Ashgabat, the capital of Turkmenistan, is home to numerous monuments that fuse Soviet architectural ideas with traditional Islamic geometric forms, such as the eight-pointed star seen on the Alem Entertainment Centre – the largest indoor Ferris wheel in the world.
This eight-pointed star, comprised of two overlapping squares, is called a rub el hizb and is an ornament often used to mark the end of passages in the Qur’an, the central and foundational religious text of Islam. The symbol appears all over the city in lifts, on railings, windows, street furniture, paving stones, and billboards.
Not far from the Uzbekistan border lie the ruins of Konye-Urgench. The city was the capital of the Persian Khwarazmian civilisation and for centuries sat proudly at one of the main crossroads of the Silk Road.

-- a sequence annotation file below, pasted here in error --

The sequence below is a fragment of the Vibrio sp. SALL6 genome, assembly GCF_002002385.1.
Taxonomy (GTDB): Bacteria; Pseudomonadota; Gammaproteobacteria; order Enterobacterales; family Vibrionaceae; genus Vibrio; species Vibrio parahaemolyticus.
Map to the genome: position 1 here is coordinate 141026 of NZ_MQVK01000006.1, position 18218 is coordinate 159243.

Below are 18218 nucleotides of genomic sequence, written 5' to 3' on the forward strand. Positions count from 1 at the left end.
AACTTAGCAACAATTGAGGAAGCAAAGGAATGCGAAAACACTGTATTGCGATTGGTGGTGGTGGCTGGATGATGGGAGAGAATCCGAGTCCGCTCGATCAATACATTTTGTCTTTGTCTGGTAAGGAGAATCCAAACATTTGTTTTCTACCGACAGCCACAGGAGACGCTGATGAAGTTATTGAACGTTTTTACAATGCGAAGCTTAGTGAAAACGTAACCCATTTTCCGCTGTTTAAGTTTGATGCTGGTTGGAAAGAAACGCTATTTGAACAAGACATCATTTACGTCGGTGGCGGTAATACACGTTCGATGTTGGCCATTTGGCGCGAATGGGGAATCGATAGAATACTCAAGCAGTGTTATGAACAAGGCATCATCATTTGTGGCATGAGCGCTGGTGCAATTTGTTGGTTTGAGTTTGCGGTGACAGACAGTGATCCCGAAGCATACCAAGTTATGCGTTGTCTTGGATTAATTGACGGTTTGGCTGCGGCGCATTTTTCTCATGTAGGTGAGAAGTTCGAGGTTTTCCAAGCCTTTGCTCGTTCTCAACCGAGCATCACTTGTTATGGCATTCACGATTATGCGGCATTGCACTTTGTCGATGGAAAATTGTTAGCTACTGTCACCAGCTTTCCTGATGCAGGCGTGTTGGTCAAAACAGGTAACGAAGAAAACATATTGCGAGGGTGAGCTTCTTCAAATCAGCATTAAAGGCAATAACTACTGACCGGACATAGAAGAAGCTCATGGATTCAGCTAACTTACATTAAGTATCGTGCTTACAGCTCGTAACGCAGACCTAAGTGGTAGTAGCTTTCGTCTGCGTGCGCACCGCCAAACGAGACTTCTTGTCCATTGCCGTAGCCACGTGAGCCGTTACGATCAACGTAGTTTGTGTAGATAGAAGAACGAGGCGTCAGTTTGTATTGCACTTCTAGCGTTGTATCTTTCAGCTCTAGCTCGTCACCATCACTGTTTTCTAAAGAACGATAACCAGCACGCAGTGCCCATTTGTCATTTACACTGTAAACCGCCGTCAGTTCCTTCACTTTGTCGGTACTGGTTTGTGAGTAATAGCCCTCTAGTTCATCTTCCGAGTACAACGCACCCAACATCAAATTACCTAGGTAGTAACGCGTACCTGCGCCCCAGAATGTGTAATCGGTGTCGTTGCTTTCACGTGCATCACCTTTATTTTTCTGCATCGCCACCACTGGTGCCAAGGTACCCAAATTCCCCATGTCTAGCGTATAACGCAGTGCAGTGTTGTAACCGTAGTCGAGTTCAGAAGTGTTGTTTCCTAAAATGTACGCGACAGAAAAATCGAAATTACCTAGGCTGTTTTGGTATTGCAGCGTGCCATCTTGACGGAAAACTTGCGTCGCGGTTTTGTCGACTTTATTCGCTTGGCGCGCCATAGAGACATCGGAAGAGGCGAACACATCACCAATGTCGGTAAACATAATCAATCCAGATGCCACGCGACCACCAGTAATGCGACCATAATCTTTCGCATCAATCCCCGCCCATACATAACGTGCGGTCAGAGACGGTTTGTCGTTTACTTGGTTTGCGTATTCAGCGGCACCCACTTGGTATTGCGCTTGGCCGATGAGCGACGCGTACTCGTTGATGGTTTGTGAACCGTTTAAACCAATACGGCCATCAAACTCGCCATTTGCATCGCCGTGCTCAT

In 1221, Genghis Khan destroyed the city during the Mongol invasion of Central Asia. The city bounced back but was razed again a century later by Timur (Tamerlane), the founder of the Timurid dynasty.
All that remains today are the Turabek-Khanum Mausoleum and the 60-metre tall Kutlug-Timur Minaret.
The Il-Arslan mausoleum also remains, alongside a few other ruins.
The city’s art and architectural styles, however, lived on through the civilisations they influenced such as the Mughal Empire, which once covered Afghanistan, Pakistan and India.